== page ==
Understanding Alternatives to Prosecution — Simon Hammond

Jessica Kimbell, GovNet
June 28, 2023

In the ever-evolving landscape of crime, one of the biggest challenges to overcome today is combatting economic fraud. With the rise of fraudulent activities, we need innovative approaches to solve this complex issue.

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Forming the Serious Economic Organised Crime and International Directorate (CPS SEOCID) has been a critical step in the right direction.

In this blog, find out what Simon Hammond, Director of Claims Management at NHS Resolution, had to say about the importance of case strategy, intelligence and data sharing, challenges related to disclosure and the alternatives to prosecution.


Fraud Prevention

After a brief introduction and highlighting the work he and his team are responsible for, Hammond kicked off his talk by stating that data sharing is, in his view, “the only solution to addressing an exponential growth in fraud across all aspects of the economy.”

Hammond quickly moved on to fraud prevention as a subject, saying it can be prevented but only through proper compliance checks on payment services, well-managed procurement processes and regular employment checks.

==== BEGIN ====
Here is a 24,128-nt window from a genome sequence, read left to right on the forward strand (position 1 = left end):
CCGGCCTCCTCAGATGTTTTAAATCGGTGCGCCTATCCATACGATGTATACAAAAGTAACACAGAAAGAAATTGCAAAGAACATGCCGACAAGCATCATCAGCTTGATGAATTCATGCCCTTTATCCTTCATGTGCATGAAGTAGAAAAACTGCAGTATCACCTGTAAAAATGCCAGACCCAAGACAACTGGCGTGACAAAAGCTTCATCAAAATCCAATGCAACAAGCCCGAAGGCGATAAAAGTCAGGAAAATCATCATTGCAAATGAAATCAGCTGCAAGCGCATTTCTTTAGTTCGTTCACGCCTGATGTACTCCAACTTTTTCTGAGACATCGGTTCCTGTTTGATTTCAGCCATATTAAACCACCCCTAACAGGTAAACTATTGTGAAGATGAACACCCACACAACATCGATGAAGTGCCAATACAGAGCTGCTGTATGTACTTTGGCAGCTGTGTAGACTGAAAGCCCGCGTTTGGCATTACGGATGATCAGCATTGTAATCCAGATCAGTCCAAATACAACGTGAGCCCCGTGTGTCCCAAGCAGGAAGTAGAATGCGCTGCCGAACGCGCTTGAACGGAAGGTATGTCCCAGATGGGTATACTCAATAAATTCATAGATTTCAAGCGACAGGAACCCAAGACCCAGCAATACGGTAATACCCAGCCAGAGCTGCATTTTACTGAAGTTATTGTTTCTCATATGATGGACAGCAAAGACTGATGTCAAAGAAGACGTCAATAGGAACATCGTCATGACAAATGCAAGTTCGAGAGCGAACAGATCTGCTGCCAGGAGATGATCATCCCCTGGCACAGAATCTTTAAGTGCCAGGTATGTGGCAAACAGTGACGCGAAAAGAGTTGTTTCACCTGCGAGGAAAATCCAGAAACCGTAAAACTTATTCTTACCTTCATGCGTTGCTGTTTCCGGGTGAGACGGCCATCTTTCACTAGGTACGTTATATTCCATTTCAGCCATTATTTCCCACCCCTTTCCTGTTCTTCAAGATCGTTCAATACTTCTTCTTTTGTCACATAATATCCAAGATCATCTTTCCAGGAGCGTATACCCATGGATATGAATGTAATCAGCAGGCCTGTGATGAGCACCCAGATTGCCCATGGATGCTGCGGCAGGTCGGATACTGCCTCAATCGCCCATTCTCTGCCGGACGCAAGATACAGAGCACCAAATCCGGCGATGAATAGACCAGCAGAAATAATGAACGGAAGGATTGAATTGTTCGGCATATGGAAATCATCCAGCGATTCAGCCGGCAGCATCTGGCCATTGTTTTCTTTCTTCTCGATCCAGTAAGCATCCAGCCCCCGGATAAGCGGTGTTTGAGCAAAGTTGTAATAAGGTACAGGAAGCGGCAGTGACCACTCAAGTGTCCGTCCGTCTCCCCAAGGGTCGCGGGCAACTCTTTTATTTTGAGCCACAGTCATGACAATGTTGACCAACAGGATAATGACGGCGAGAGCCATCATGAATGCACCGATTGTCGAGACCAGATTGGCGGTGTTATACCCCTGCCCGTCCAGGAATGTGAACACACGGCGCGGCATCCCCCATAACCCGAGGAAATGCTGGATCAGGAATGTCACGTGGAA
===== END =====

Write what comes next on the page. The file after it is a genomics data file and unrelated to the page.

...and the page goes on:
A recent example is the prosecution of a lady called Zholia Alemi, where everything mentioned above didn’t happen and the risks patients faced due to the lack of due diligence from those responsible.

Alemi was sentenced to seven years in prison in early 2023 for various fraud and forgery offences relating to fake psychiatric medical qualifications. She practised in the UK for 20 years based on New Zealand qualifications, costing the taxpayer over £1 million and, more importantly, putting patients at risk.

Hammond stated on this topic: “Simple employment checks with New Zealand could have prevented that fraud happening in the first place.”


Alternatives to Prosecution

He added that it’s also vital for us to assess and exercise proportionality when determining cases that require criminal prosecution, as an individual’s actions might be dishonest, but it doesn’t need criminal law to intervene. 

For instance, lying on a job application or low-level fraud from NHS staff, such as false timesheets, doesn’t need to end in criminal intervention. However, Hammond highlighted some examples where the outcome would result in criminal intervention.

“If CPS staff were found to have submitted inaccurate timesheets, for instance, I would expect them to face internal disciplinary, possibly leading to job dismissal. On the other hand, a member of the CPS staff was prosecuted in 2013 for a five-year, £1 million fraud involving fake taxi invoices.

“It’s all about exercising proportionality around the facts and circumstances of particular cases. We really need to use and develop intelligence to inform our selection of cases that merits investigation and criminal prosecution and use it to influence the point of intervention,” he explained.